The permits are a licence to print money because the European cheeses can be bought at low world prices, enter Canada at relatively low tariffs and be sold in Canada at relatively high prices because the dairy industry is protected by some of Canada’s highest tariffs.
Those tariffs exist to protect the market for Canadian dairy farmers who practice supply management so they don’t produce so much milk that prices will decline.
According to a story carried today by Canadian Press, Saputo Inc. of Montreal wants the import permits.
It says only large companies are diversified enough to use the imports responsibly. It is joined in that lobby by Agropur and Parmalat, the three largest dairy processing companies in Canada.
Ironically, Saputo argues that if others gain the import permits, they could drive prices lower and that would threaten the survival of Canada’s small, artinsenal cheese processors.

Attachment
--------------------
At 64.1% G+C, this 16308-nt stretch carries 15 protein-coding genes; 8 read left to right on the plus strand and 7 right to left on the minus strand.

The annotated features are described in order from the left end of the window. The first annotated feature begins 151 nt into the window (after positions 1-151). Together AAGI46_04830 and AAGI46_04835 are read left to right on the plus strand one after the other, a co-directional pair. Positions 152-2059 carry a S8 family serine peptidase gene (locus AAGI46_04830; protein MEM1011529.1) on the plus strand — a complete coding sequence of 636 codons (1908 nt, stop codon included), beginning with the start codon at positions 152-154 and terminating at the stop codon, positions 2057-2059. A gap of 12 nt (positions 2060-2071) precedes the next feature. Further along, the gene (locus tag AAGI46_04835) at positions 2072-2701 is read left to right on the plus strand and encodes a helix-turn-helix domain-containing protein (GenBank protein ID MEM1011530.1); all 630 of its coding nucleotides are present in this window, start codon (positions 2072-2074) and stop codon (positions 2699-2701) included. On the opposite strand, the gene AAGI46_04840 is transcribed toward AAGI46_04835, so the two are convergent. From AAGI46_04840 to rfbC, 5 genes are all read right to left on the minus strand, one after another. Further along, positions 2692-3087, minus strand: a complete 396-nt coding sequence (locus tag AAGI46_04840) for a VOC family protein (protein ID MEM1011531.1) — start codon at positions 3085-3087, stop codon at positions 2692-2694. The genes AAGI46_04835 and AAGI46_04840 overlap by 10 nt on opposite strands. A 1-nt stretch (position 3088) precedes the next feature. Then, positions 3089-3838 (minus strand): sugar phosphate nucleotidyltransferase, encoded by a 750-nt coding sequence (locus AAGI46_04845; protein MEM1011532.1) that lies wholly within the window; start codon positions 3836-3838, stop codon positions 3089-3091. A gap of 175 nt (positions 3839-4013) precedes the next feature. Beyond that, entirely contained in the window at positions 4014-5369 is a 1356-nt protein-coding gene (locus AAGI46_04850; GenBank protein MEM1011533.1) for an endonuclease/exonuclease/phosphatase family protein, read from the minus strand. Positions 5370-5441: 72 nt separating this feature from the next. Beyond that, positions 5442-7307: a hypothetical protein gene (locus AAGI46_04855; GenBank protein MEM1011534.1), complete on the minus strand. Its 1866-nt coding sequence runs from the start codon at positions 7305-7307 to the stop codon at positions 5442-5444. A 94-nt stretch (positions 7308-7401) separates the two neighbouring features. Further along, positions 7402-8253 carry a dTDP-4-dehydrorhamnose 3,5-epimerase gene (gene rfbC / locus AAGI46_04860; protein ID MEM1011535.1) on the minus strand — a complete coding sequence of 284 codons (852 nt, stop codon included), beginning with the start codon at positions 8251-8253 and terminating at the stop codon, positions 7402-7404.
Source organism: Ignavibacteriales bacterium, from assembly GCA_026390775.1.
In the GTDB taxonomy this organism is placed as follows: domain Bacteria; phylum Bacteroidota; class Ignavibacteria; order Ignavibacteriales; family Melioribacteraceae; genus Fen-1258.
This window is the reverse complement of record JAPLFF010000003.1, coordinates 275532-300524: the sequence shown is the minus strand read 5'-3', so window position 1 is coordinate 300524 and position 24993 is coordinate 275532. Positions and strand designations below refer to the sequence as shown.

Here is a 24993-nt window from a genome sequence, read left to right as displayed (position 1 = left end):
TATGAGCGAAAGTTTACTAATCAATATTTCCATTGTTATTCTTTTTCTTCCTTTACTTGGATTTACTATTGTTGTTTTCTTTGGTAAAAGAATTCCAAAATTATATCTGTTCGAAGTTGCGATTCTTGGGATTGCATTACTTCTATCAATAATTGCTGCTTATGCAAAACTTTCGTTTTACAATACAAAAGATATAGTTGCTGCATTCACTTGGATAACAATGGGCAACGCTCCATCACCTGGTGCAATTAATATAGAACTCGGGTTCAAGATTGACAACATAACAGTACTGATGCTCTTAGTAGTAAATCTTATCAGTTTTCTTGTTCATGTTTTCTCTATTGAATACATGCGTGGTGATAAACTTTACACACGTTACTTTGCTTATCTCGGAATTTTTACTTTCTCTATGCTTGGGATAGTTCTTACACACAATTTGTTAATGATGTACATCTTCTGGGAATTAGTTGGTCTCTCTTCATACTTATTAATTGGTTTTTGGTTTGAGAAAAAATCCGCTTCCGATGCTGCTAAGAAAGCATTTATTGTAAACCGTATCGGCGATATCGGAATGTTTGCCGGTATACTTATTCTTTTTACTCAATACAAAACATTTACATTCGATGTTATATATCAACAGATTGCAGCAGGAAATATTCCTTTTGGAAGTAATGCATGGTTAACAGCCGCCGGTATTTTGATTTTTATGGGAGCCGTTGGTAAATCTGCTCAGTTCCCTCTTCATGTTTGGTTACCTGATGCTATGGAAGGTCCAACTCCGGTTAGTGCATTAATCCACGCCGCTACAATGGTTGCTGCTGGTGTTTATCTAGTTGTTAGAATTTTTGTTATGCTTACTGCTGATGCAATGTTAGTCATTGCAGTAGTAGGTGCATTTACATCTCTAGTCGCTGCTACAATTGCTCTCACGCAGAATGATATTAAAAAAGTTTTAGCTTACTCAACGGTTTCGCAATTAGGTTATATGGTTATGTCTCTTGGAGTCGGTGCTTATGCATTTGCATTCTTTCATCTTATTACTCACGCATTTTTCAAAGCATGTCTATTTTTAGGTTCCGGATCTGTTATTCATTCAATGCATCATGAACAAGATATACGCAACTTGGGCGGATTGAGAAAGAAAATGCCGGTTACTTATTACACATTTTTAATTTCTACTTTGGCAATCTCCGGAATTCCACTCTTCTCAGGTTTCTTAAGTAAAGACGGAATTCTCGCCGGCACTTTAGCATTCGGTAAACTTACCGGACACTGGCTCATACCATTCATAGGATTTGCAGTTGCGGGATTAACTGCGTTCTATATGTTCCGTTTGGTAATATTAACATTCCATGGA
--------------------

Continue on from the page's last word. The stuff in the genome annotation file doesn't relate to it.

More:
The big players want import permits to be handed out to those who already hold import permits, and on the same market-share basis.
The dairy farmers, through a company they formed, want the federal government to grant them the import permits.
They would presumably use control of the permits to maintain the most favourable market environment for dairy farmers.
It would be nice if the Harper government would implement a fully transparent process for doling out these import permits, but that would be totally out of character.